I often wonder what non-scientists think of my research: who cares about lizards that they will never see? When I say I study hybrids, do they think I mean hybrid cars? And no, there are no medical applications for my research. Hybridization, or interbreeding between distinct species, of lizards in Argentina is a very foreign idea for most, in more ways than one.

I am a fourth year PhD candidate and I have been interested in hybrid zones for a little while. Hybrid zones offer a unique view into the evolutionary processes that either generate or extinguish species. You see, “species” is a word that the non evolutionary biologist is certainly familiar with, but few know the incendiary debates that regularly occur on campuses worldwide that cover ideas of what defines a species. Just like species, the definition of a species is mutable and evolves over time, largely based on how data are collected. Before Darwin, species have been diagnosed based on morphological (physical/external) characteristics that separate different types of organisms; this lizard is green, and that one is yellow, therefore they are different species. Nowadays, species are mostly being defined based on something all organisms share: DNA.

DNA sequencing technologies that have recently been developed allow us to sequence a large portion of an organism’s genome, therefore shedding light on not only its past, but the past of its ancestors. I still, however, recognize the importance of morphology in determining species limits, those boundaries that separate species. When morphological variation within a “species” is high, it is suspect that more than one species may be present. This point brings us to the lizards!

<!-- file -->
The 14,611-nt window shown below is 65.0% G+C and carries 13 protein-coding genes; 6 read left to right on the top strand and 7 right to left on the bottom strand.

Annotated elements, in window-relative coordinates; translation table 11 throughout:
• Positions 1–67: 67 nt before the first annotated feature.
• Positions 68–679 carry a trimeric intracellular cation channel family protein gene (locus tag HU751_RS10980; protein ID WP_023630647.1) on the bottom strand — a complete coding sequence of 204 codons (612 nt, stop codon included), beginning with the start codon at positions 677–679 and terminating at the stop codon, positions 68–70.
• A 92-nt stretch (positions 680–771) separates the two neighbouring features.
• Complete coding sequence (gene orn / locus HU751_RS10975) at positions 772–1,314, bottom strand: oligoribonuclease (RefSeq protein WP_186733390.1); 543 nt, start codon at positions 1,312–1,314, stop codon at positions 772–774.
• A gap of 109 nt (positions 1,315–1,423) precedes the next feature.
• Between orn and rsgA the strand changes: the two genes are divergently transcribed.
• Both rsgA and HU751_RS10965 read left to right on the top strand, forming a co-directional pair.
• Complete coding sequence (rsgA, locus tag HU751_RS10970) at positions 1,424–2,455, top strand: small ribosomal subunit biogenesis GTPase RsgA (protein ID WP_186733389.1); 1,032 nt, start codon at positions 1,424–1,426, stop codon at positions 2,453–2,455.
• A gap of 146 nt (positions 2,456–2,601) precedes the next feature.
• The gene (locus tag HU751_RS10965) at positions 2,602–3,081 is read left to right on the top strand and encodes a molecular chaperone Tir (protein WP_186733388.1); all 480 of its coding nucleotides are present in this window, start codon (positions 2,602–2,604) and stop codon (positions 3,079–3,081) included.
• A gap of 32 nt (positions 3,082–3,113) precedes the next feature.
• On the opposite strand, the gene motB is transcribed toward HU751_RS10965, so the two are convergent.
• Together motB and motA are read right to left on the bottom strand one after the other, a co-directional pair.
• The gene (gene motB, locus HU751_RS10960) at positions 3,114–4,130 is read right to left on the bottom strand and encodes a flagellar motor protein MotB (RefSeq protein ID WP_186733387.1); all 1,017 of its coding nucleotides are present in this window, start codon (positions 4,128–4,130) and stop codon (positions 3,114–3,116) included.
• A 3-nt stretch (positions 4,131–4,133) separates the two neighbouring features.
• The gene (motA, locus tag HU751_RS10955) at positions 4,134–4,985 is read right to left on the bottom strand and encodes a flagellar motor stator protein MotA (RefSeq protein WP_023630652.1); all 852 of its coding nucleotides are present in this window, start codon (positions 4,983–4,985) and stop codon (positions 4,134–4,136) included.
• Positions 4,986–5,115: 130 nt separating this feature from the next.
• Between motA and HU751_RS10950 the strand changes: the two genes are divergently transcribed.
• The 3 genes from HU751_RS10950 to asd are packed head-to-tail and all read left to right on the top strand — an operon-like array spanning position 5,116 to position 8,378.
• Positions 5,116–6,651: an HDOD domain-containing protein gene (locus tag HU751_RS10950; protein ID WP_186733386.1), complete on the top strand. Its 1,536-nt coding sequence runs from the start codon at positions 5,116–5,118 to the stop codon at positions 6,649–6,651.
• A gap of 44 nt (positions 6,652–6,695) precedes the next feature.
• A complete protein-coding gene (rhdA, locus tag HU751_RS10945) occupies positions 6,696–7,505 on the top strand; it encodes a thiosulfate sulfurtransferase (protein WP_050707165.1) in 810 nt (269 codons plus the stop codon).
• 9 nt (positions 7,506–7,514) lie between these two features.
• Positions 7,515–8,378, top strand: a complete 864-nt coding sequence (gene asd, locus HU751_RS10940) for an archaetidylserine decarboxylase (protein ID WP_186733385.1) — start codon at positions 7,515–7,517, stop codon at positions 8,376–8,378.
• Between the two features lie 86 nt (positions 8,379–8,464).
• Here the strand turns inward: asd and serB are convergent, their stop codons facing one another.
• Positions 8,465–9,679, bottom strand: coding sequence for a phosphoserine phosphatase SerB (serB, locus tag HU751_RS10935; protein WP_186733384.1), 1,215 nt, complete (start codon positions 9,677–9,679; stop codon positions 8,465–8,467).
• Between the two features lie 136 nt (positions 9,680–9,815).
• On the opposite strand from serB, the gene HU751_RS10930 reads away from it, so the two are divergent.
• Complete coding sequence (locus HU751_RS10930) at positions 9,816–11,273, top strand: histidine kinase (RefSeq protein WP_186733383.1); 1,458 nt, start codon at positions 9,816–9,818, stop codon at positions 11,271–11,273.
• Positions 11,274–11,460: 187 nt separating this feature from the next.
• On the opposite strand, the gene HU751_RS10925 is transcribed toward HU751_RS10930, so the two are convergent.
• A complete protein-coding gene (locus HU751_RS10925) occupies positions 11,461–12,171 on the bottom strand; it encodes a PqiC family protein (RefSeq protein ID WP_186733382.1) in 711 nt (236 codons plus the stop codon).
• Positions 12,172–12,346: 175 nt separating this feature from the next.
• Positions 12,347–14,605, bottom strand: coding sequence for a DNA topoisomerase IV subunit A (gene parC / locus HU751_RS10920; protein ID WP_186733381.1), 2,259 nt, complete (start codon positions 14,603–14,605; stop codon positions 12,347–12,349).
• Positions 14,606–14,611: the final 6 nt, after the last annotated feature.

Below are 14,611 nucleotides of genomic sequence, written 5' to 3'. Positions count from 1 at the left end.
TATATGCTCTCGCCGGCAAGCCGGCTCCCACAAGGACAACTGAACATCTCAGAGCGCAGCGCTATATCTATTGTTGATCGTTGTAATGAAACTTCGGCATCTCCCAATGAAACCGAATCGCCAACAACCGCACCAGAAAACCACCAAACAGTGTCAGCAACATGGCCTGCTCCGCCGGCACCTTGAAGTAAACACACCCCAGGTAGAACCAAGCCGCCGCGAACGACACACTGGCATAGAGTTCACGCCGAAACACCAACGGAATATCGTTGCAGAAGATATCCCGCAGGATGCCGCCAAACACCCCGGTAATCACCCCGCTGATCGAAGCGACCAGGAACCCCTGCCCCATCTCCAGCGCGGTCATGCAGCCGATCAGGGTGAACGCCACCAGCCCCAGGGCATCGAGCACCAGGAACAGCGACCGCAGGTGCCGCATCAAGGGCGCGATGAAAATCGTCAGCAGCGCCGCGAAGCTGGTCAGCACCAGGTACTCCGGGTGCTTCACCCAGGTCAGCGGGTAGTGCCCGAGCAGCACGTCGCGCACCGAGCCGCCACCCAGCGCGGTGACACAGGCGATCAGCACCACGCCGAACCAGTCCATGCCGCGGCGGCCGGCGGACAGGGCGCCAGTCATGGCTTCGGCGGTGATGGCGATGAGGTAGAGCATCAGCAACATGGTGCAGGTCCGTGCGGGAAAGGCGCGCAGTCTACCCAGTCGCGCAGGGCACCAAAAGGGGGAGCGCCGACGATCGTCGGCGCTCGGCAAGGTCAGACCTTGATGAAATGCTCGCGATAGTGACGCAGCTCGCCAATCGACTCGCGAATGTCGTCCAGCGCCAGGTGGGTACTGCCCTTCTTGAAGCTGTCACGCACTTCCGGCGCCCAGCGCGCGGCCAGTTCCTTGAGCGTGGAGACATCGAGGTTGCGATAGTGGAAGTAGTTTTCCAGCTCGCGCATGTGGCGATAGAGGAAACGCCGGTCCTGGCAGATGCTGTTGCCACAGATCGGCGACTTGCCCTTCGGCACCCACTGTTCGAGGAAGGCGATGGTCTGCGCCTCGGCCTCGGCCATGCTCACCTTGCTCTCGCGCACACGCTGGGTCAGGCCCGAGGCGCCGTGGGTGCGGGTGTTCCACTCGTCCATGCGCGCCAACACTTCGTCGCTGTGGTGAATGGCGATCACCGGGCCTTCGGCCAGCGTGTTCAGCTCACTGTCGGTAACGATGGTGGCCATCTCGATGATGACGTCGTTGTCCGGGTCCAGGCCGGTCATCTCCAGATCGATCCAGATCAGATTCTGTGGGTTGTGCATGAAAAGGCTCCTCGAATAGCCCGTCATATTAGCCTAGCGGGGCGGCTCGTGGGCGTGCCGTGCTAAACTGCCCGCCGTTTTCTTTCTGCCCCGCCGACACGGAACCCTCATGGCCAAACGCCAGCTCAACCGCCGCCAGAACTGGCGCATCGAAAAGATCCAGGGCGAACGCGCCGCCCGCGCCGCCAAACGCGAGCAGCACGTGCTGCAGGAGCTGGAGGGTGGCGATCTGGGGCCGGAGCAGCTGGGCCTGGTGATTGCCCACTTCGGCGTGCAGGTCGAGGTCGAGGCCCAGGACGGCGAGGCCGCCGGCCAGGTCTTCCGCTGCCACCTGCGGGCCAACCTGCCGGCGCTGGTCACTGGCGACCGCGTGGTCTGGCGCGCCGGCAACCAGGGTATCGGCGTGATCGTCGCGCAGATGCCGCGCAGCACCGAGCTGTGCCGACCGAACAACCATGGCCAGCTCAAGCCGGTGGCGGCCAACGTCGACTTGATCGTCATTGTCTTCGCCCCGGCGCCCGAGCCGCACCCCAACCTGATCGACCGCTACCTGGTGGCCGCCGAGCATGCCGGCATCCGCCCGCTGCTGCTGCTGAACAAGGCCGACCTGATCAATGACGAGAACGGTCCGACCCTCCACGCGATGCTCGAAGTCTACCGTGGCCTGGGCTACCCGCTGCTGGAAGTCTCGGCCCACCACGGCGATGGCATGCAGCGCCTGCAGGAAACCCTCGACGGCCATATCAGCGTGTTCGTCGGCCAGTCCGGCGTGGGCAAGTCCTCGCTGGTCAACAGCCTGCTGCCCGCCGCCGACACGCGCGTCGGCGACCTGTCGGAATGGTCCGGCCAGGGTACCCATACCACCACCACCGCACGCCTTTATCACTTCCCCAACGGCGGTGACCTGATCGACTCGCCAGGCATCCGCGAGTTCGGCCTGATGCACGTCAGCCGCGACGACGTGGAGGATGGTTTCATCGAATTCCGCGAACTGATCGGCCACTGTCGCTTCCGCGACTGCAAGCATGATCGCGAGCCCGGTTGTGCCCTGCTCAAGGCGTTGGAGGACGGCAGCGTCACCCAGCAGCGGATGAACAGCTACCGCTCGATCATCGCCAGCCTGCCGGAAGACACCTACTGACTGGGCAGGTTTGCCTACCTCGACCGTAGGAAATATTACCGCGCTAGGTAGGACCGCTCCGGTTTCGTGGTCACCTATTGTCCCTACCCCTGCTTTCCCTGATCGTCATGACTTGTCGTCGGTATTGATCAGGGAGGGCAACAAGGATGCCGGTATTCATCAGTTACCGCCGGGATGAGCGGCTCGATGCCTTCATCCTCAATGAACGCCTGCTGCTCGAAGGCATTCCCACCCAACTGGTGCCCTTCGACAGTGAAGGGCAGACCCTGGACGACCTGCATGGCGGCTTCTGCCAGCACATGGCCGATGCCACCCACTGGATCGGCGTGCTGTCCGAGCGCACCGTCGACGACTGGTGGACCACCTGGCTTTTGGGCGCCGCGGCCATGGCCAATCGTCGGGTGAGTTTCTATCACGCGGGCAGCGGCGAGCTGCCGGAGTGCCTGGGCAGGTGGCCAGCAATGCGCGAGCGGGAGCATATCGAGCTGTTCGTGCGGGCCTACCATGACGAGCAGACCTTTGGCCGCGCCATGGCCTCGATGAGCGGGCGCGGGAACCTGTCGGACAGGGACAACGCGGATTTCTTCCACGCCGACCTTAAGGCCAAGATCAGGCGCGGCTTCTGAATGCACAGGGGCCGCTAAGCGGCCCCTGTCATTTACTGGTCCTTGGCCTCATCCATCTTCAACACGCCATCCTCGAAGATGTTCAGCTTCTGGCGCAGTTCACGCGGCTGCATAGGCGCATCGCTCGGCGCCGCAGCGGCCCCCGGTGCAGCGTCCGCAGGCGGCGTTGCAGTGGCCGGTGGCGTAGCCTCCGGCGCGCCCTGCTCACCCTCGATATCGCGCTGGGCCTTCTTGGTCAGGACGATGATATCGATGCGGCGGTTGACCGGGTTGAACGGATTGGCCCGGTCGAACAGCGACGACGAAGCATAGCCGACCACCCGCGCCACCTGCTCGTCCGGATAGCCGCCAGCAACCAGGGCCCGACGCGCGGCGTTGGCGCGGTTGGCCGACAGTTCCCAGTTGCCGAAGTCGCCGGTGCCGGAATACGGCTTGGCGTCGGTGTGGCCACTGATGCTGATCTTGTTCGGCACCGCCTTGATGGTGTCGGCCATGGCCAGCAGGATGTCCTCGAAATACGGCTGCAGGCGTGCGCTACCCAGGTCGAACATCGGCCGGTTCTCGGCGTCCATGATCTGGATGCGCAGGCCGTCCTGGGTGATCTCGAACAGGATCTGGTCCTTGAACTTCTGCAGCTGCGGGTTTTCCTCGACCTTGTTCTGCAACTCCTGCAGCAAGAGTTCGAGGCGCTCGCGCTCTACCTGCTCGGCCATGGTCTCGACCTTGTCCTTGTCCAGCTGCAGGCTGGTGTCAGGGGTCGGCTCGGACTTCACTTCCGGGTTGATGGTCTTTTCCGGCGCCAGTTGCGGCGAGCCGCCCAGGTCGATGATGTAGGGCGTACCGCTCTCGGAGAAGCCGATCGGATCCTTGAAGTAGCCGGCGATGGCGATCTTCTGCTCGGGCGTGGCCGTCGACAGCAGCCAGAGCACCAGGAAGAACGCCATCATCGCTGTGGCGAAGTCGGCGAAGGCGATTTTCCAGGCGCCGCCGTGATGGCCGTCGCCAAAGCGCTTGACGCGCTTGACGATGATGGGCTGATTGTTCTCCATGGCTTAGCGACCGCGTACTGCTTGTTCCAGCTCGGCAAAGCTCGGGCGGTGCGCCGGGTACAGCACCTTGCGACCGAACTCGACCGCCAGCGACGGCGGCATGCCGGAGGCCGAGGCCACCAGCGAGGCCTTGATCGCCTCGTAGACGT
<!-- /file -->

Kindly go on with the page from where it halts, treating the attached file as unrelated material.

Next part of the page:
I am studying a group of lizards in Argentina, the Liolaemus fitzingerii group, that belongs to a lizard genus (Liolaemus) that is confined to South America. This is an exceptional genus of lizards because some species exist at over 5,000m, whereas others are found at sea level; some are herbivorous, and some even give live birth. Furthermore, they are relatively poorly understood and between 10-15 new species are described each year! Regarding the L. fitzingerii group, approximately 15 species are currently recognized, but the geographic and biological boundaries that separate many of these species are not clear.

One of the first male Liolaemus melanops we found during this fieldwork! Photo by Jared Grummer.

I have awesome collaborators, Luciano Avila and Mariana Morando, who are researchers at the National Central Patagonia Institute and they have spent their careers trying to describe the diversity of Liolaemus species and understand their evolutionary history. They have studied the L. fitzingerii group for a number of years, mainly because it is a very difficult group to understand. A lot of morphological variation exists within some species in the group, such as L. melanops, where the males can go from having a completely black head, to no black on the head, and everything in between, in the same locality! This makes determining species solely with morphological data a very difficult task.